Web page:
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I am relatively new to Python, and I am having trouble plotting some data. Specifically, I am plotting wind speed data on a 2-D plot that I grabbed from the Weather Research & Forecasting (WRF) weather model. Though I'm able to generate a plot, there are noticeable gaps in plot, particularly as the model height increases. The purpose of generating these plots is to compare WRF model data to observations collected from dropsondes during a field campaign. Below is the code that I've been working with as well as the plot that was generated.

import numpy as np
from netCDF4 import Dataset
import wrf
from wrf import getvar
import glob
import pandas as pd
import matplotlib.pyplot as plt

dir = glob.glob('~/wrfout_d04_2017-05-27_20:00:00')
dir.sort()
nf = range(0,len(dir),6)

for n in nf:
  data = Dataset(dir[n], 'r')
  windspeed = wrf.getvar(data, 'uvmet_wspd_wdir', meta = False)[0,:]
  winddir = wrf.getvar(data, 'wdir', meta = False)
  altitude = wrf.getvar(data, 'z', meta = False)
  lat = wrf.getvar(data, 'lat', meta = False)
  lon = wrf.getvar(data, 'lon', meta = False)

  for i in range(len(windspeed)):
    fig = plt.figure
    plt.plot(windspeed[i], altitude[i], color = 'blue')
    plt.axis('tight')
    plt.xlabel('Wind speed (m/s)')
    plt.ylabel('Height (m)')
    plt.title('Wind speed and model height for\nwrfout_d04_2017-05-27_20:00:00')
  i+=1
  plt.show()
  plt.savefig('wrf_windspeed.png')

enter image description here

I've tried checking to see if the WRF output file 'wrfout_d04_2017-05-27_20:00:00' contains masked data using ncdump -h wrfout_d04_2017-05-27_20:00:00, but I'm not seeing anything there. I really appreciate anyone taking the time to read this post and any recommendations would be greatly appreciated.

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    $\begingroup$ for these sort of questions it is recommended that you provide the data set somewhere otherwise how else can one try to provide a solution ? $\endgroup$ – gansub Jul 7 at 3:17
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    $\begingroup$ Hi. Yes, show us the data. I doubt that it is continuous anyway and would assume that distances get larger with increasing height. I have no idea of Python but a little bit of general programming, I'd check the documentation of those imported libraries, if the functions called do an aggregation or mean calculation (are these lines a spread that's in the data or calculated on the fly ?) scaling or anything else for the user experience. The chosen graph type also influences the display of the data. $\endgroup$ – user20217 Jul 7 at 5:29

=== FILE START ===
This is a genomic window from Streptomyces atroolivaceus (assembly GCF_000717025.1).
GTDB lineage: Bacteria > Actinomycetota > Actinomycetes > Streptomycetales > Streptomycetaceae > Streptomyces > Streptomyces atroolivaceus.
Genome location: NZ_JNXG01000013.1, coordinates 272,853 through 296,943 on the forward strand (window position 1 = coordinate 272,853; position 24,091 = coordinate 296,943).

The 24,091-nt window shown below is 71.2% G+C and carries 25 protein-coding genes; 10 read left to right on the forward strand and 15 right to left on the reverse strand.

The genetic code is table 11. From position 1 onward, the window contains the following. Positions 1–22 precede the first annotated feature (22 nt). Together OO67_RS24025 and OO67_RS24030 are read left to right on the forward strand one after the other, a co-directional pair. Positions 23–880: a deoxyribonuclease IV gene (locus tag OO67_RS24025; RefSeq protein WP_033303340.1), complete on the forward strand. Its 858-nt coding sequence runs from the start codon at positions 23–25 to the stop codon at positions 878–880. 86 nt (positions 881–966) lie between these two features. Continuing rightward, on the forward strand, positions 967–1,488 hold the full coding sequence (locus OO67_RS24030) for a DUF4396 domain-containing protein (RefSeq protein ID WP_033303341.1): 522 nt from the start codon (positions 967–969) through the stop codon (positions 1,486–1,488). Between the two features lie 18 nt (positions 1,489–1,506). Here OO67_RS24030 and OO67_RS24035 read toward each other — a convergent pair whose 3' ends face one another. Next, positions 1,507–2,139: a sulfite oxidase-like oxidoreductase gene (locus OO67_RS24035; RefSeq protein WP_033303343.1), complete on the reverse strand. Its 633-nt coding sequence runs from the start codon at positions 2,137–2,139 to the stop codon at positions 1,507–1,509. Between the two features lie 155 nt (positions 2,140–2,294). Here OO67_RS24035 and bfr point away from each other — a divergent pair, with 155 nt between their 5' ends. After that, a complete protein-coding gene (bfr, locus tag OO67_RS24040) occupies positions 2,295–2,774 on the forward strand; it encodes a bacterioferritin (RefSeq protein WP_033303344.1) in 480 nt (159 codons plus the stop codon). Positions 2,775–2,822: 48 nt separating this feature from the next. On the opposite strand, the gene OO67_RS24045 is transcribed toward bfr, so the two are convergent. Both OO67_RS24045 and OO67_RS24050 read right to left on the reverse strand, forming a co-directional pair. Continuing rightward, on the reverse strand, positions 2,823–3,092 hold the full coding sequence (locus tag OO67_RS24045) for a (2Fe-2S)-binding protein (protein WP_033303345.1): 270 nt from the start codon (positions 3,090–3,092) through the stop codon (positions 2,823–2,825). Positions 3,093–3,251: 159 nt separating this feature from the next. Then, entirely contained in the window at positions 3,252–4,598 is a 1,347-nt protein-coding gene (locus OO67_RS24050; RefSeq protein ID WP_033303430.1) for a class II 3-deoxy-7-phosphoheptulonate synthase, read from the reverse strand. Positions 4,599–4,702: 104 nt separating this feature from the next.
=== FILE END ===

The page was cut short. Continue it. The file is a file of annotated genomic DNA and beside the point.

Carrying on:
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    $\begingroup$ The output looks reasonable: the data are written out on discrete vertical layers as @a_donda wrote. Probably the height of each layer varies spatially (the horizontal lines are slightly blurred). This might be due to pressure coordinates or terrain following coordinates. $\endgroup$ – daniel.heydebreck Jul 7 at 7:25
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The answer is actually pretty easy. The WRF model lies on a grid. The vertical component of the grid is unevenly spaced, though you can manually space it. The vertical coordinate of WRF uses a sigma vertical coordinate (even though the namelist calls them eta): $$\sigma=\frac{P-P_{surface}}{P_{top}-P_{surface}}$$. So the values of sigma are specified (or just resorted to the default values). So when you get altitude levels for WRF, there is a space between the levels. You would probably find something similar if you change the y-axis to west-east or south-north.

The default vertical spacing for WRF has higher resolution near the surface, which is useful for convection and PBL modeling.

| improve this answer | |
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    $\begingroup$ This observation answered my question. Thank you so much! $\endgroup$ – mpletch1 Jul 8 at 20:30
  • $\begingroup$ You're welcome! $\endgroup$ – BarocliniCplusplus Jul 8 at 22:31

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